Randy Johns started Boreal Heartland to create jobs for local workers and to share the many uses of plants found in the North.

“Every stage of the forest and every different kind of forest, there’s different plants and there are uses for all those plants,” Johns said.

This fall, Boreal Heartland, based in Air Ronge, shipped close to 5,000 kilograms of dried fire weed to a company which uses the plant as an ingredient in products like shampoo, skin creams, and sun tan lotion. But a harvest that large isn’t possible with every plant.

“We won’t take on a harvest for anybody unless it’s a sustainable harvest,” Johns said. “By sustainable I mean that the plant is going to grow back. That it’s not going to reduce the population (of the plant).”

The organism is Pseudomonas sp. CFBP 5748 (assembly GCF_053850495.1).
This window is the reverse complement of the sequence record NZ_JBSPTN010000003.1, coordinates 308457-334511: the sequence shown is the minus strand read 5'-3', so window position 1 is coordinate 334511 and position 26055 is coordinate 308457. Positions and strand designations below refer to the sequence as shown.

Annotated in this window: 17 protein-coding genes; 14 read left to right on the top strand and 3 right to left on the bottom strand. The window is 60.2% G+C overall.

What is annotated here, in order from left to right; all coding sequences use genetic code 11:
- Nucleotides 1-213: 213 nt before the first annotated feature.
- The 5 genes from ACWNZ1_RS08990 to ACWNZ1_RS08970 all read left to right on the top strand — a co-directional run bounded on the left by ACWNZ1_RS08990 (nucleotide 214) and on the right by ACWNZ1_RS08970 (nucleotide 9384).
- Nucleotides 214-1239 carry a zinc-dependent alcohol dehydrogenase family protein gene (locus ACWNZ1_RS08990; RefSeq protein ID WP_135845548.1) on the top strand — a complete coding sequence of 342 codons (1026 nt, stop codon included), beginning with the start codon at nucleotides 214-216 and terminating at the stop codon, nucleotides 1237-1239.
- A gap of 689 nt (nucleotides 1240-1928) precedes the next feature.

Although Boreal Heartland is fairly new, the idea behind it is not. Indigenous people have traditionally used plants medicinally for hundreds of years.

Johns enlists the help of Indigenous knowledge advisors to help strike a balance - marketing these plants while respecting their traditional use.

Though Boreal Heartland products are not marketed as medicinal, Johns does bring in school groups and guided tours to help educate people on the medicinal uses of these plants and how to harvest them sustainably.